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Revenue Realization LLC v. H&R Block


April 11, 2011


The opinion of the court was delivered by: Milton I. Shadur Senior United States District Judge


Revenue Realization LLC ("Revenue Realization") has sued H&R Block, Inc. ("Block") for claimed patent infringement. When Block then responded with a motion to dismiss for lack of personal jurisdiction on the ground that it was the holding company of a large group of related corporations, with no contact with the State of Illinois that would support its being haled into court here, counsel for Revenue Realization replied by asserting that the Court of Appeals for the Federal Circuit had established a jurisdictional standard that departed from the universal principles established by the Supreme Court, citing the Federal Circuit's decision in Nuance Commc'ns, Inc. v. Abbyy Software House, 626 F.3d 1222 (Fed. Cir. 2010) as claimed authority for that proposition. Because this Court was unfamiliar with the Nuance opinion, it deferred consideration of the motion for a few days, to be heard at 9:15 a.m. April 7.

This Court then proceeded to review Nuance and found that it was not at all as counsel had represented. Quite the contrary, that case unsurprisingly cited just what Claude Rains referred to in his classic line in Casablanca as "rounding up the usual suspects": Burger King Corp. v. Rudzewicz, 471 U.S. 462 (1985)(discussed in Nuance at 626 F.3d 1231 and 1232-33), WorldWide Volkswagen Corp. v. Woodson, 444 U.S. 286 (1980)(discussed in Nuance at 626 F.3d 1233-34) and Asahi Metal Industry Co. v. Superior Court of Cal., 480 U.S. 102 (1987)(discussed in Nuance at 626 F.3d at 1233-34).

Most importantly, the portion of Nuance on which the counsel here sought to rely dealt with a subsidiary company that, wholly unlike naked holding company Block, had the type of direct contacts with the forum that "purposefully directed activities at residents of the forum" (the first prong of the three-prong test set out in Nuance, 626 F.3d at 1231) in a manner sufficient to support its being haled into court there. All of the substantive analysis in Nuance, id. at 1230-34 related to that situation.

What Revenue Realization's counsel has attempted to do is to conflate that analysis with the Nuance opinion's treatment of the parent corporation, as to which the opinion (id. at 1235) set out the factors that led the Federal Circuit to state that the "limited evidence of record supports Nuance's contention that Abbyy Software functions as more than a holding company" (id.). No such evidence implicates Block, which has provided chapter and verse that confirm its totally passive existence at the apex of the corporate pyramid. In short, Nuance simply does not support Revenue Realization's position.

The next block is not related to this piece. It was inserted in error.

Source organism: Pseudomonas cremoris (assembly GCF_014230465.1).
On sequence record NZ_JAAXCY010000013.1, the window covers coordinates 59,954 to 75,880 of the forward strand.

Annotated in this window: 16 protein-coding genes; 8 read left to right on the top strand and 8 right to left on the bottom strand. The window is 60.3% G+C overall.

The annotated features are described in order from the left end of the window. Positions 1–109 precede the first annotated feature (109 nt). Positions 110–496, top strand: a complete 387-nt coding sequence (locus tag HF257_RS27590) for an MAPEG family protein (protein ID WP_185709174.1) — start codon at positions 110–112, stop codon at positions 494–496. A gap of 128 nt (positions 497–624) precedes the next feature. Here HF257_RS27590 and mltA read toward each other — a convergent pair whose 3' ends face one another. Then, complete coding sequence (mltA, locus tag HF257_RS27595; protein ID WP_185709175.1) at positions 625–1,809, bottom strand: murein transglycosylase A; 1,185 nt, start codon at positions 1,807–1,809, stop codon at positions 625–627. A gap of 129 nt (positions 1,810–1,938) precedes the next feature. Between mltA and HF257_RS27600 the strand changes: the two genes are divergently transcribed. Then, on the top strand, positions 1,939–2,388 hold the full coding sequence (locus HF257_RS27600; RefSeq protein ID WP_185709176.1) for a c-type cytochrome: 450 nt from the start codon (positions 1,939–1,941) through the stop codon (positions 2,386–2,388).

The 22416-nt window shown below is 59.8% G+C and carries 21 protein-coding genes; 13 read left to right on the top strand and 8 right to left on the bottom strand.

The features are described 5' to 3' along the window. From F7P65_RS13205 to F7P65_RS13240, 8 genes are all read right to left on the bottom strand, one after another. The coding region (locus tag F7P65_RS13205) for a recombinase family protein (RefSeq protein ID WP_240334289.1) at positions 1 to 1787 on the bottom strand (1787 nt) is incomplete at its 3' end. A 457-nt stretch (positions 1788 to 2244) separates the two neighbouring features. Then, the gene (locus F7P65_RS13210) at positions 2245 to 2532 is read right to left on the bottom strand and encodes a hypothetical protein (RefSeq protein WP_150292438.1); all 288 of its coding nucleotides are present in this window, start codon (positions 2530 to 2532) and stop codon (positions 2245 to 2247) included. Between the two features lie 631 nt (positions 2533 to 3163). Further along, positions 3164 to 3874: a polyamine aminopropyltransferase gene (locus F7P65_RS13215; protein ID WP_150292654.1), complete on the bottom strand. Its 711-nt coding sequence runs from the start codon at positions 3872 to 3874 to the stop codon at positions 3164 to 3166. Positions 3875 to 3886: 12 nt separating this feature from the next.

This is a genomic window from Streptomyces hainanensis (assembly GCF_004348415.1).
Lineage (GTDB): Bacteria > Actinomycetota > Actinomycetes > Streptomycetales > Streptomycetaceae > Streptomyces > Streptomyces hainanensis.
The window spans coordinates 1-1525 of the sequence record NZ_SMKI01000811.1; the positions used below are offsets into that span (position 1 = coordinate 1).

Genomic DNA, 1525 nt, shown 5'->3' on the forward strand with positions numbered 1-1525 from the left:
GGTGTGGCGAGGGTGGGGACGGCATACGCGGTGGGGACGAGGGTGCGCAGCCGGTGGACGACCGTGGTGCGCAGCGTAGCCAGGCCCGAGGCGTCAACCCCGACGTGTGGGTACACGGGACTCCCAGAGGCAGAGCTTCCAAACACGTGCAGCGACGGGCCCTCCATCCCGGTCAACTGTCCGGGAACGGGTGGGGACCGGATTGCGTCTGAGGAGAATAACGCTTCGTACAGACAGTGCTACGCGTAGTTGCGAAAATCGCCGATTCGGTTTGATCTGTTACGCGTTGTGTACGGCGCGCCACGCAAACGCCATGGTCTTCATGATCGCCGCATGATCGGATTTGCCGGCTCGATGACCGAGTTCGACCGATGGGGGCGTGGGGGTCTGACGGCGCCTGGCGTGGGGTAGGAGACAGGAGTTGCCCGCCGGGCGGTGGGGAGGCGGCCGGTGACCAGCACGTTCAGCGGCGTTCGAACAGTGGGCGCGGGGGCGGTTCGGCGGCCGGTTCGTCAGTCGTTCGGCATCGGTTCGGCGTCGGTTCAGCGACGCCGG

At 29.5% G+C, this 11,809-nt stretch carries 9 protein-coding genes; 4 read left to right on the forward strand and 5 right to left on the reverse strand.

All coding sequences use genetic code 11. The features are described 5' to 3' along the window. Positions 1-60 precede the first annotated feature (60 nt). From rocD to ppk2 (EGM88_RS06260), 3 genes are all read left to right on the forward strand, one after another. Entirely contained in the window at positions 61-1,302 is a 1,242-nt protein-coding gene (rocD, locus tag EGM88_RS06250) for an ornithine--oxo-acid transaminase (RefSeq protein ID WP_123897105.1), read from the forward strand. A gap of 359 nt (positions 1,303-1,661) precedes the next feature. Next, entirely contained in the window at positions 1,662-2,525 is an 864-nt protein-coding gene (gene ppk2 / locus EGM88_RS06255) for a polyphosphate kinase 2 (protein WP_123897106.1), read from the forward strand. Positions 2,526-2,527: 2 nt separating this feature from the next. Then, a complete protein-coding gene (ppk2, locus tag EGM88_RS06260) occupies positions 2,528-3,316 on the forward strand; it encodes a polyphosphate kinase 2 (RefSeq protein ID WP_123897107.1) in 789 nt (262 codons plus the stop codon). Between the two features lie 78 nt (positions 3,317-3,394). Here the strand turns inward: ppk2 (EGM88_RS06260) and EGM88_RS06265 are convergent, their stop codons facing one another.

Despite this Court's urging, counsel for Revenue Realization continued to resist the offer by Block's counsel to identify for him the one or more Block subsidiaries that would be the appropriate targets for this patent infringement lawsuit.*fn1 Nor was Revenue Realization's counsel receptive to this Court's suggestion that if he were uncertain as to whether he had received the correct information as to the appropriate corporate target or targets, he could resort to the expedient of naming as defendants all of the potentially likely Block subsidiaries and of then awaiting a winnowing-down process through dismissal motions.

In all events Revenue Realization's counsel sought to insist that this Court accept for filing his 15-page Plaintiff's Response to Defendant's Motion To Dismiss for Lack of Personal Jurisdiction, which he had prepared between the two court dates. This Court's threshold examination of that submission disclosed that the Response began its first sentence with the citation of, and continued reliance on, Nuance--as already explained, far less than a weak reed to lean on. But the poverty of Revenue Realization's position is perhaps best exemplified by its Response's effort to rely in principal part on the SEC Form 10-K properly filed by parent holding company Block as the SEC registrant. That attempted reliance can best be characterized as bizarre.

As is typical of a Form 10-K filing for a corporate conglomerate with numerous subsidiaries, Block's (which is attached as Ex. 2 to the Response) follows the classic format of stating:

"H&R Block," "the Company," "we," "our" and "us" are used interchangeably to refer to H&R Block, Inc. or to H&R Block, Inc. and its subsidiaries, as appropriate to the context.

And what then follows, as Form 10-K requires, is a description of the total business activities of the conglomerate--nothing in that account suggests that any of those activities are conducted by or are attributable to the holding company parent. Counsel should know better.

Although the New Yorker magazine may have abandoned this practice, in past years its editorial staff would often include a brief filler, at the end of an article that did not fill the final page, containing amusing quotations of malapropisms or other errors from other publications and reprinted under the caption "Department of Clotted Nonsense." Although this Court has already ruled orally to grant Block's motion to dismiss in the face of the inexplicable intransigence on the part of Revenue Realization's counsel, this memorandum is issued to confirm, by way of completing the record, (1) that leave is granted to file the previously-referred-to Plaintiff's Response and (2) that this Court has given that Response full consideration and finds that it does not alter the views that this Court expressed orally on April 7 and has stated much more briefly in this memorandum.

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